While teaching with the intent to be liked by students can be tempting, more important is to design and teach your courses with a focus on what students actually will learn.
In a General Conference address, Sister Virginia H. Pearce spoke about the importance of focusing on the learner:
A skilled teacher doesn’t think, “What shall I do in class today?” but asks, “What will my students do in class today?”; not, “What will I teach today?” but rather, “How will I help my students discover what they need to know?” The skilled teacher does not want students who leave the class talking about how magnificent and unusual the teacher is. This teacher wants students who leave talking about how magnificent the gospel [or the subject of the class] is! (“The Ordinary Classroom--A Powerful Place For Steady and Continued Growth,” General Conference, October 1996).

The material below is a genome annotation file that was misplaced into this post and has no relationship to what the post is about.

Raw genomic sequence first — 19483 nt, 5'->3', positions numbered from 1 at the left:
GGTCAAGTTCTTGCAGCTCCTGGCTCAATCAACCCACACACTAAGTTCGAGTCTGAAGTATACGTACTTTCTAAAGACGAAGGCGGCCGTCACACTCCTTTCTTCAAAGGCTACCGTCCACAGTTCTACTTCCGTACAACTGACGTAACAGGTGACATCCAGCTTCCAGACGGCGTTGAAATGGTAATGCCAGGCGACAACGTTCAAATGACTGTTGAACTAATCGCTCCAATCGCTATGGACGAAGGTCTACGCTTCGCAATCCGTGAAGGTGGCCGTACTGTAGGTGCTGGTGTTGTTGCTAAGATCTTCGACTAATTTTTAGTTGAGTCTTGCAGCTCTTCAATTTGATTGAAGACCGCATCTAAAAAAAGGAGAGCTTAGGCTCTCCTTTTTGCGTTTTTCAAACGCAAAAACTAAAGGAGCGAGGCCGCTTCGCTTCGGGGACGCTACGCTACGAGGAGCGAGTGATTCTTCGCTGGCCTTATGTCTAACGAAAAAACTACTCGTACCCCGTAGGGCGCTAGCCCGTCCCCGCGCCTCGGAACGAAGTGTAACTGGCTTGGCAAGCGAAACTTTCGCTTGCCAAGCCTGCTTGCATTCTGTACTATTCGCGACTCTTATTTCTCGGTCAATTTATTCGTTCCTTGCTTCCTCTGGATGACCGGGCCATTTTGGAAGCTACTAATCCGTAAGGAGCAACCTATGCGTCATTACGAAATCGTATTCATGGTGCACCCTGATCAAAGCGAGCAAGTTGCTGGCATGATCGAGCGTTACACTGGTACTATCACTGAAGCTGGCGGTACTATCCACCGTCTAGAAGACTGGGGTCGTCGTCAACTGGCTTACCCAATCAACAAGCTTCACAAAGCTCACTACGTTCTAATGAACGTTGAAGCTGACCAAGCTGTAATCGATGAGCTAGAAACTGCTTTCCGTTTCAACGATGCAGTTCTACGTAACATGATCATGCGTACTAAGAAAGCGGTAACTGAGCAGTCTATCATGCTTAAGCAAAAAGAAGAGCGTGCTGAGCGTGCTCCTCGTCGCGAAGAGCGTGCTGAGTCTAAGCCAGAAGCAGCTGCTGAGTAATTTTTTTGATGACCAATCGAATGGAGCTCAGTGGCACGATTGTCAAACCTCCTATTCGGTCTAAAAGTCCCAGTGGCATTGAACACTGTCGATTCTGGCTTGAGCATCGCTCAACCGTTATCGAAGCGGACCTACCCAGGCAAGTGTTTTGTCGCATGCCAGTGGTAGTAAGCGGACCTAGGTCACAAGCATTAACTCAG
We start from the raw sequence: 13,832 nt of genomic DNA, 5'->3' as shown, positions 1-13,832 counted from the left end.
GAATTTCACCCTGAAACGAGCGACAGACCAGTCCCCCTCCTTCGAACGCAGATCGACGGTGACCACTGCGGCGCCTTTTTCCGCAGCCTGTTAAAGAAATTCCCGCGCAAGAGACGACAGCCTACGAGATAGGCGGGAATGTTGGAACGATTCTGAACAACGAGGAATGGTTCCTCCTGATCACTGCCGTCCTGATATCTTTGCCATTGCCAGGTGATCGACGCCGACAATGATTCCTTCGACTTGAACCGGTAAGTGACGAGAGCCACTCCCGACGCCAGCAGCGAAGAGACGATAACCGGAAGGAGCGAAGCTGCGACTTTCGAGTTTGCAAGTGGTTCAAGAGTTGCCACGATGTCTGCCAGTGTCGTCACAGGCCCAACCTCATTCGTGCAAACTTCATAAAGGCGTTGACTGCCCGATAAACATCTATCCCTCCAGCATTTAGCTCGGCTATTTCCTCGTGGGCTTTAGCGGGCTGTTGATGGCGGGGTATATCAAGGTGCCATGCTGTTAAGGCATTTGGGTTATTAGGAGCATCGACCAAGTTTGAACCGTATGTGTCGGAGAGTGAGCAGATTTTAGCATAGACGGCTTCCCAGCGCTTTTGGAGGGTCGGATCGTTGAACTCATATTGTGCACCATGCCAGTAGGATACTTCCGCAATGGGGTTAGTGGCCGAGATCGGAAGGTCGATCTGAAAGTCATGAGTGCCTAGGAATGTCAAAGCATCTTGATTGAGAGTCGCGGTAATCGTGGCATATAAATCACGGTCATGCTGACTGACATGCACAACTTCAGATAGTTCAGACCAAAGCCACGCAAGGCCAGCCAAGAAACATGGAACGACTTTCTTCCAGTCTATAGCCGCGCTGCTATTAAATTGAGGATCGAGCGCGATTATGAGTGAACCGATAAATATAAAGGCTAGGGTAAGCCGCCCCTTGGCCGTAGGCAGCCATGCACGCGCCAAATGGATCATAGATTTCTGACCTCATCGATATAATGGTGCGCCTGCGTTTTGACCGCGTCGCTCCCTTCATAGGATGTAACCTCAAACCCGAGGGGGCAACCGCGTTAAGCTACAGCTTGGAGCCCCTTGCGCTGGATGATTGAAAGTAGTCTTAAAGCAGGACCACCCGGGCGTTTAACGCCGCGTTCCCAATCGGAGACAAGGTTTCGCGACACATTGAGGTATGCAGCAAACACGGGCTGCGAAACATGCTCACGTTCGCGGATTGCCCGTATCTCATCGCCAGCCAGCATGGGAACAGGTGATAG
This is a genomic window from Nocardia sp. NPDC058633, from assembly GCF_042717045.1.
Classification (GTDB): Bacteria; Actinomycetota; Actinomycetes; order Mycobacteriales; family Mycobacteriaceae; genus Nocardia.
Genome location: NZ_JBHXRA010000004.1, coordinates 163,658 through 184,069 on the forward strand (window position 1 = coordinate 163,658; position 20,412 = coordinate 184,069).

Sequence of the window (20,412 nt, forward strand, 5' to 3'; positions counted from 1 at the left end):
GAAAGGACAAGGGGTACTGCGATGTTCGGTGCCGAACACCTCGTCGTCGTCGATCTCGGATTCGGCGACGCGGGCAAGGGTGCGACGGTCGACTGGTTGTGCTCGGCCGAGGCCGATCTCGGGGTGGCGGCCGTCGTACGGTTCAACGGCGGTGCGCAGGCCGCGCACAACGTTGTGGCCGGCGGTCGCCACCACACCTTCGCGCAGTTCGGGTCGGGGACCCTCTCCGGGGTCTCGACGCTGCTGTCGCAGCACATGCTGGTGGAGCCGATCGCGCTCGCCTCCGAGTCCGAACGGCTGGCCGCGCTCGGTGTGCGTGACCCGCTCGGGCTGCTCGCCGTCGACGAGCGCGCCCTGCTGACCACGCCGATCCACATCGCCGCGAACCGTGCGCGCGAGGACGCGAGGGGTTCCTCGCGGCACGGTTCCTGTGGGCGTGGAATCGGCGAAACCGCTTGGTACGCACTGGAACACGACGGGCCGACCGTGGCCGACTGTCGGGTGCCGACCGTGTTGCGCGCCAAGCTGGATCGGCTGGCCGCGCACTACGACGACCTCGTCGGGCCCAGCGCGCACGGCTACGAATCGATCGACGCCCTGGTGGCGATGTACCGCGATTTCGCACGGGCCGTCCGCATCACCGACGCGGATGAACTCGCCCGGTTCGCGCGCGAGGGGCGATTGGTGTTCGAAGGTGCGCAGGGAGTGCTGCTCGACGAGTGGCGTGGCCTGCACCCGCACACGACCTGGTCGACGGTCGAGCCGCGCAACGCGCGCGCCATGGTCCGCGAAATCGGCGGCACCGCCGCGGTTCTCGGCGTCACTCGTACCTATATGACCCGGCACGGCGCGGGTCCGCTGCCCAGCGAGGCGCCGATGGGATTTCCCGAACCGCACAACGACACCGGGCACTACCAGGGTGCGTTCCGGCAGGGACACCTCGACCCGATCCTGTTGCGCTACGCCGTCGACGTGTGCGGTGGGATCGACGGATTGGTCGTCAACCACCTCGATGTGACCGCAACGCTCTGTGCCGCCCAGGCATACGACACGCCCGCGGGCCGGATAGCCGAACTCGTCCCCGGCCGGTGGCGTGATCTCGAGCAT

What helps you prioritize learning activities for your students and their educational experience? What advice do you have for teachers who haven’t had much experience with this concept? Please share your thoughts below.